About The Tim

Tim Ellis is the founder of Seattle Bubble. His background in engineering and computer / internet technology, a fondness of data-based analysis of problems, and an addiction to spreadsheets all influence his perspective on the Seattle-area real estate market.

38 comments:

  1. 1
    S. Marty Pantz says:

    It says “Omaha” instead of “Seattle.”

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  2. 2
    laterite says:

    Well, I was born in Omaha, so I guess you truly can go home again.

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  3. 3
    David S says:

    Should have been multiple choice!

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  4. 4

    Beyond the Ohama thing, I have a hard time believing that Ft. Worth and Arlington are so much different that they’re at the opposite ends of the spectrum for the whole country. Maybe one has rent control? You’d need something like that with two cities so close together.

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  5. 5
    Lake Hills Renter says:

    RE: Kary L. Krismer @ 4 – The Ft Worth and Dallas areas are close in proximity but light years apart in actuality, at least when I lived there 10 years ago. The difference doesn’t surprise me at all. Even just commuting from one to the other was impossible, and the cultural differences were night and day.

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  6. 6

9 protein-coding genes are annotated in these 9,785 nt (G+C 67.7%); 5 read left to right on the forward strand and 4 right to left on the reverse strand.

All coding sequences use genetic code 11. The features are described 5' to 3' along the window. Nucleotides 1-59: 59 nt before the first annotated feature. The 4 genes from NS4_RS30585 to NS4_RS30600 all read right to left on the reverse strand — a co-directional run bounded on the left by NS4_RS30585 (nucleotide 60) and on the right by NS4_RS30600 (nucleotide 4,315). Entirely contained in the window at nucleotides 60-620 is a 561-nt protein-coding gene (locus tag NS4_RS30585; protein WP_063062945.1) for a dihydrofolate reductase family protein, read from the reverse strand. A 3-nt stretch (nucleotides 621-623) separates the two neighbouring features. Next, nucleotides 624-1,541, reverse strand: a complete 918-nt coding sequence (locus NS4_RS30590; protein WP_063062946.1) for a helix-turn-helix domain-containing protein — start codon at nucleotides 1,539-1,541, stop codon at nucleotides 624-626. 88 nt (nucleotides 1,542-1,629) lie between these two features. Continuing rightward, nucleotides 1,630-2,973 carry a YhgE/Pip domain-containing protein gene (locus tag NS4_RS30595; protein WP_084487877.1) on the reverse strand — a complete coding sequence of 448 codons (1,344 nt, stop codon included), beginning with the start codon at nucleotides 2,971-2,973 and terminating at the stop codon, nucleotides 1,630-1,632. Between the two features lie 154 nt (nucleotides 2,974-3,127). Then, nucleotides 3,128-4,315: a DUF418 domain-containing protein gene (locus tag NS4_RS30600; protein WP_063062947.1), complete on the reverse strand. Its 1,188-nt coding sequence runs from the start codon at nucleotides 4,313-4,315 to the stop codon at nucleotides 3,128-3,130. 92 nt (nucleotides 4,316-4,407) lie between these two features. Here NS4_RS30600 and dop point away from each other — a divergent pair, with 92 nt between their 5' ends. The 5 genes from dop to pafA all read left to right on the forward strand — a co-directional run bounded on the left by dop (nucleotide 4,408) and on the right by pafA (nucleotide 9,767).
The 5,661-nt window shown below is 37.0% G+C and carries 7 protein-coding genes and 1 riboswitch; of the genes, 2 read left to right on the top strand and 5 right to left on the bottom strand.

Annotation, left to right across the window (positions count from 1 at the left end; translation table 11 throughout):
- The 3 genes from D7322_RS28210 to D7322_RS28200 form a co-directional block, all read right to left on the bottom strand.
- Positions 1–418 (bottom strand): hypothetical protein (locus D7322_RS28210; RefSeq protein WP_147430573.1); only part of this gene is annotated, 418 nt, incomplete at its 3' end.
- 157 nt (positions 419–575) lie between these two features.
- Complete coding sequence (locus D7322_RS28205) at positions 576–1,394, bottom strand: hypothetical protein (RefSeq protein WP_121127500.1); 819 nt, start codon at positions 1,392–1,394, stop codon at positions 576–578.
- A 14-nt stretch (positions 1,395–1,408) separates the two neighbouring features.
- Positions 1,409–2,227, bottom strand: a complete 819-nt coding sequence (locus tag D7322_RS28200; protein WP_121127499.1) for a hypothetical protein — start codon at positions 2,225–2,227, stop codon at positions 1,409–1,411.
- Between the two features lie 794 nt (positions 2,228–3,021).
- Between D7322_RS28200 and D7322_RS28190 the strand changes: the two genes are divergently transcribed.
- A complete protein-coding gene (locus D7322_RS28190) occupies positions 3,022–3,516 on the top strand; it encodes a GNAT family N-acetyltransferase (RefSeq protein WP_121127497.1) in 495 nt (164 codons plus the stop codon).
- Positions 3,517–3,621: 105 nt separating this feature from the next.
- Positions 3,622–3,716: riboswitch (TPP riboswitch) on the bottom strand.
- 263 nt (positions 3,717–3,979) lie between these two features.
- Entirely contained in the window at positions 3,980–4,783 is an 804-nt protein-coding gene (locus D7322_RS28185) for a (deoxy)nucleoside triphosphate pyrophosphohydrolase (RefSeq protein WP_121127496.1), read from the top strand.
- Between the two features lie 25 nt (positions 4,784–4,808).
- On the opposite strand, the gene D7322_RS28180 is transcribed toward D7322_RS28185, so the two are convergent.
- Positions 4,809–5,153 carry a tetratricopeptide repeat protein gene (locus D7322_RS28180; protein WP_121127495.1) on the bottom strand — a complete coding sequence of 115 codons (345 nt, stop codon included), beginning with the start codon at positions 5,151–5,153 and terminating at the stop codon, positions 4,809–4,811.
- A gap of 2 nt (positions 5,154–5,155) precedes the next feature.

RE: Lake Hills Renter @ 5 – Interesting, especially the commute part.

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  7. 7
    Lake Hills Renter says:

    This was all 10 years ago, so things may have improved some by now, but the biggest issue with commuting from Ft Worth was that the jobs in Dallas are prety much on the north and east sides, so you had to commute around the city and the traffic was terrible, despite the number of freeways. In general, I saw very little intermingling between the two on any level. Ft Worth didn’t even exist for most people I knew in Dallas.

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  8. 8
    pfft says:

    The Tim forgot to add the LOL after fail.

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  9. 9
    Jonness says:

    And I used to think San Francisco homes were expensive compared to rent!

    Price-to-Rent Ratio of 21+: The total costs of owning a home in this city are much greater than the costs of renting.